It's Kids Garden Month!!! This year, the Kids Garden Month theme is "Let's Grow Together!". We're celebrating here in the Kids Garden Community with a weekly discussion so all of us educators, caregivers, and volunteers can get in on the fun!
Each Tuesday, we'll start a thread related to the theme and anyone who responds is entered into a drawing to win a $50 gift card to Gardener's Supply Company! Preview the questions for the next few weeks and check out the kids contest here.
This week's topic: How does your garden or garden program support your community? Does it provide food for those in need? Spread joy? Offer a safe space? Provide job or internship opportunities? Let us know!
Since our garden is just beginning, it hasn't impacted the community. This summer our garden will be maintained by students who have community service. They will water, weed, and nurture the garden. Through their efforts, they will be able to harvest the produce and use it at home. This fall, the products will be used with the foods classes to create healthy foods with fresh ingredients. Hopefully, the garden will be a safe and calming space for all who visit.
We started our gardens in 2017. We use them to teach students how to plant, how to take care of, how composting works, and then use the produce to teach "garden lessons" built off of the Next Gen Science Standards for each grade. (K-5). Part of the lesson is going out and seeing, feeling, smelling, and checking out the environment (pollination- bees) which we grow our food. It is exciting to see our new outdoor classroom (students created and helped make) which we will be doing an open house hopefully when the weather breaks...
Our school garden program supports our community because we are connected to the community garden. With this partnership we are able to supply the kid power to get big jobs done quickly that some of our gardeners are not able to complete! Most recently we have been putting stone around the outside of the community garden area to keep the weeds down and to hold down the fencing installed to keep small animals out of the garden. We have also created an outdoor classroom area that other members of the community can use for a relaxation or meeting area. We also donate any extra produce that we grow to either the cafeteria at our school, the school foods cooking class, or the food bank in our area.
We are a K-6 Garden Club at a public library. I believe we support our community by being an informal educational supplement to the children's formal education. In addition, during the summer the garden is an opportunity for local teens to gain service hours that are required by their high school. Finally, I do hope the garden also provides the children who contribute to it to feel joy and pride.
This is the first year that our childcare facility will be working together to grow a garden. We hope that the garden will encourage the children to build relationships and use teamwork as they care for and nurture the garden. We hope that it will provide educational opportunities for them to learn about gardening, and understand the outdoor environment and the characteristics of living things. The garden will provide fresh produce to the children to encourage healthy eating habits. We also hope that the garden will help the children learn self-confidence by growing their own food.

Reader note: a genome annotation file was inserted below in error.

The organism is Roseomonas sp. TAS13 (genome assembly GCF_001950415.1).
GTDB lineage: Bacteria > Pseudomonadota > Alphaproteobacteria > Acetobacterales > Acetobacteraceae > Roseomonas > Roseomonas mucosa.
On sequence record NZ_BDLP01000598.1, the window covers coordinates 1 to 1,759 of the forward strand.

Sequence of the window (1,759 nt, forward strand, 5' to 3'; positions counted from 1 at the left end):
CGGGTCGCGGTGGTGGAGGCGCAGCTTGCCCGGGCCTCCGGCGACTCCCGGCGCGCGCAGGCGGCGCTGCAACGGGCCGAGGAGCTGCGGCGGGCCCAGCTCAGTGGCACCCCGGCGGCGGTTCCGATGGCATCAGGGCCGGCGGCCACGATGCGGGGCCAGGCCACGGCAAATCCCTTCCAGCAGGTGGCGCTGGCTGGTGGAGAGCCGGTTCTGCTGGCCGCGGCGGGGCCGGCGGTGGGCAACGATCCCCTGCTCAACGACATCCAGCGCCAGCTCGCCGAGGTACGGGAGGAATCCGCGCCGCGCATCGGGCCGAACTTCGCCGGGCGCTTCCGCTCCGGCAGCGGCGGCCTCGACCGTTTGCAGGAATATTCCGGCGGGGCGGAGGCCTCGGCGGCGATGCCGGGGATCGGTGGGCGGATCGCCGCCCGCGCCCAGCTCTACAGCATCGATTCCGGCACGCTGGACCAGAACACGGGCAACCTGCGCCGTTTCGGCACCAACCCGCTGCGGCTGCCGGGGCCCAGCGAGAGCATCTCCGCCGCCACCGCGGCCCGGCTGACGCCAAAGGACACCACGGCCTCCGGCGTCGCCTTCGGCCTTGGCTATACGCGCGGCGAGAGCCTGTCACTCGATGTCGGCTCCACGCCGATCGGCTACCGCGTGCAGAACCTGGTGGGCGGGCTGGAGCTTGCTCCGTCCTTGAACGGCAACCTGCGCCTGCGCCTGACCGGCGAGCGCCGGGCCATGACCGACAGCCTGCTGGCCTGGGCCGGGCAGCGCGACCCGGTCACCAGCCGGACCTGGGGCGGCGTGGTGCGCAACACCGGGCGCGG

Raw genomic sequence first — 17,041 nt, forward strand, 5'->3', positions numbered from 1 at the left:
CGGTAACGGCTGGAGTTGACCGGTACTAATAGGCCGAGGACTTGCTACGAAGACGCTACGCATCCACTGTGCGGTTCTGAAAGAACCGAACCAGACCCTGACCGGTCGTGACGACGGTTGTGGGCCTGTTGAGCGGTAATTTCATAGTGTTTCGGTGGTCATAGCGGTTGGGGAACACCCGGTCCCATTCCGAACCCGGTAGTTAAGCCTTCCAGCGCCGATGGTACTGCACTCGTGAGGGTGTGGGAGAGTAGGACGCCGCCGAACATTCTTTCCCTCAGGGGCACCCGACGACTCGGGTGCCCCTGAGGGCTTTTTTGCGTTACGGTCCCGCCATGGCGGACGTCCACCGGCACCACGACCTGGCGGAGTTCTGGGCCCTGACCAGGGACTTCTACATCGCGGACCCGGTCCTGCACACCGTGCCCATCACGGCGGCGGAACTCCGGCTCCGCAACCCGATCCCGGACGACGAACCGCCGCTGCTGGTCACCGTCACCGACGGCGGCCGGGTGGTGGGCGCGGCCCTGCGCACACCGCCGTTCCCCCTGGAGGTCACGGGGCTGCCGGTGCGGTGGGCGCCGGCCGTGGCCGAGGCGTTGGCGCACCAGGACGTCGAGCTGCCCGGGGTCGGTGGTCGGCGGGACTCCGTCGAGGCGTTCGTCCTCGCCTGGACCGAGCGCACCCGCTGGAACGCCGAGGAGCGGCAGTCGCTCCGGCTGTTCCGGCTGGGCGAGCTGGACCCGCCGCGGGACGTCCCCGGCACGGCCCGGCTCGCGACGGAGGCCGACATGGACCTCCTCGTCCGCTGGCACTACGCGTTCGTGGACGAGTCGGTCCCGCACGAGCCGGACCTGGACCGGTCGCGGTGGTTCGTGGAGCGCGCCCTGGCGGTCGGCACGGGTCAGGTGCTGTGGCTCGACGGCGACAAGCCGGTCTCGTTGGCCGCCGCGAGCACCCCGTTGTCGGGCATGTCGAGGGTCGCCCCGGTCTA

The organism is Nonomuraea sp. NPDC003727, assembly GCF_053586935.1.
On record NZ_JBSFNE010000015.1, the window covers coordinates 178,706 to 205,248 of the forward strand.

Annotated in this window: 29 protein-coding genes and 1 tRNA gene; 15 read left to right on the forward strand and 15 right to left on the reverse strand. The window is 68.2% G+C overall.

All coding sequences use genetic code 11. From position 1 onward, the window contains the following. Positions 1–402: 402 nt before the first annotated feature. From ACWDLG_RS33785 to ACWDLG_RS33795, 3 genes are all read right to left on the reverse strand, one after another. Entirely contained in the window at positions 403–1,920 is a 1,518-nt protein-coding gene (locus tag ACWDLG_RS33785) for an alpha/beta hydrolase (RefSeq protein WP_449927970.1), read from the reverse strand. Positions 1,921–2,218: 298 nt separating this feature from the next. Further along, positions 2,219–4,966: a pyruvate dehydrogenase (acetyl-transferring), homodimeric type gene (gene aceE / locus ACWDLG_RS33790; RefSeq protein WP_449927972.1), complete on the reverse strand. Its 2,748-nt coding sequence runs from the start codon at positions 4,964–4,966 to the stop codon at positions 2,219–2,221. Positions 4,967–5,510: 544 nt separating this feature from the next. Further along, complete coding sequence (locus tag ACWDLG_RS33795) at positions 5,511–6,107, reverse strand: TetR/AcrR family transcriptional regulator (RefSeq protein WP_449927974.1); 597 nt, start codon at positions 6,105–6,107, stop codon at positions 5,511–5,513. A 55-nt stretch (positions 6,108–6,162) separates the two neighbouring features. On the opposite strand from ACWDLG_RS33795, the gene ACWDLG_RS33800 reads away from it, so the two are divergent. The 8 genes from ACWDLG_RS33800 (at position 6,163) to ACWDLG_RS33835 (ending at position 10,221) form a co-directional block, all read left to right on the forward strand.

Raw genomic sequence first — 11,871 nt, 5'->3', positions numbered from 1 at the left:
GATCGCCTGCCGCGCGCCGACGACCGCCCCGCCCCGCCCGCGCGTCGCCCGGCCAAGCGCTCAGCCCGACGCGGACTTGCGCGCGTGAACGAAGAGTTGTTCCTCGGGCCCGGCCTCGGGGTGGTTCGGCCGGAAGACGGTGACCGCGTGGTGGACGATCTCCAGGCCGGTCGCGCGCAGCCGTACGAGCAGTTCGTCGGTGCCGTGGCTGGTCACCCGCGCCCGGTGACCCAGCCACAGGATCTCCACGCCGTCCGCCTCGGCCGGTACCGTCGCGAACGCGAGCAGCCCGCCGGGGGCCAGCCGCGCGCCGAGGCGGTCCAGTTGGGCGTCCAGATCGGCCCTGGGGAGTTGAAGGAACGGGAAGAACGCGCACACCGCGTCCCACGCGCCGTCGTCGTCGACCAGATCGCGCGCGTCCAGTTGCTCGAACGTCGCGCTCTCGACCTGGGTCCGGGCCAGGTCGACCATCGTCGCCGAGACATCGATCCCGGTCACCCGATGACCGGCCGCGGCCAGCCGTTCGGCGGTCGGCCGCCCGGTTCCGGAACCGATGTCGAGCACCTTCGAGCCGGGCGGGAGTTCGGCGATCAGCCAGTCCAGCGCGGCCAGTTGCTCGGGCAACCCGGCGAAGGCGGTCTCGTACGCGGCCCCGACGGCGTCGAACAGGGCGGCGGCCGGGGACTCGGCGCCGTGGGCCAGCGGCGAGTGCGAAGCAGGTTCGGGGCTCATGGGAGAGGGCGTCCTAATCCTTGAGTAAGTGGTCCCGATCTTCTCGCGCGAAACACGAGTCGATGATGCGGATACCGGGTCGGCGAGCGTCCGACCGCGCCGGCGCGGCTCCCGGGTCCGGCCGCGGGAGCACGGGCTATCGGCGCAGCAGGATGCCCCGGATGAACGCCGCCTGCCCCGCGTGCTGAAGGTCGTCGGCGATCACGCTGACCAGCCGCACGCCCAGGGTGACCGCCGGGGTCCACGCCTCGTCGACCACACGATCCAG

Our school garden is still pretty new, only a couple of years old, so we are still building much of our infrastructure. One way the garden supports our community is to bring elementary students and neighborhood/community helpers together to work on projects. The adults get to share knowledge and have buy-in to the garden, and the students get to see adults working hard on projects and learn new skills. The cooperation between the two different ages of people is amazing to watch!
Our garden is just beginning as well. Students have begun by planting seeds indoors, creating seed tape, and weeding the garden beds to prep them for planting. Each and every time we are in the garden, students are excited and engaged. They ask every day if we're going to work in the garden and want to weed with me during recesses! Our garden spaces are definitely bringing joy to the students already. They are also bringing students a sense of pride or satisfaction as they accomplish different tasks. I cannot wait to see how the garden spaces at our school continue to impact our students, and staff, in a positive way during upcoming years.
------------------------------Sara KoepnickMorgan Hill CA------------------------------
------------------------------Amelia DupuisKids Garden Community ManagerKidsGardening------------------------------
What a great question! Community Impact is what it is all about on our campus. All the food we grow is taken to different organizations (usually non-profits) that feed food insecure individuals in our local community. My students really like to give to organizations that serve children. We have found different organizations appreciate different types of foods. So it has taken some trial and error on our part to "get it right" on the side of the ones donating fresh produce. The food that is sometimes the easiest to grow may not be the food the places want or need. So we have had to shift our planting practices to foods that are the highest in demand. We have found ourselves planting potatoes, tomatoes, Brussel sprouts, asparagus, okra, and herbs. We want to meet the needs of these organizations and reduce their food costs so we need to be mindful of what is needed not just what we like to plant.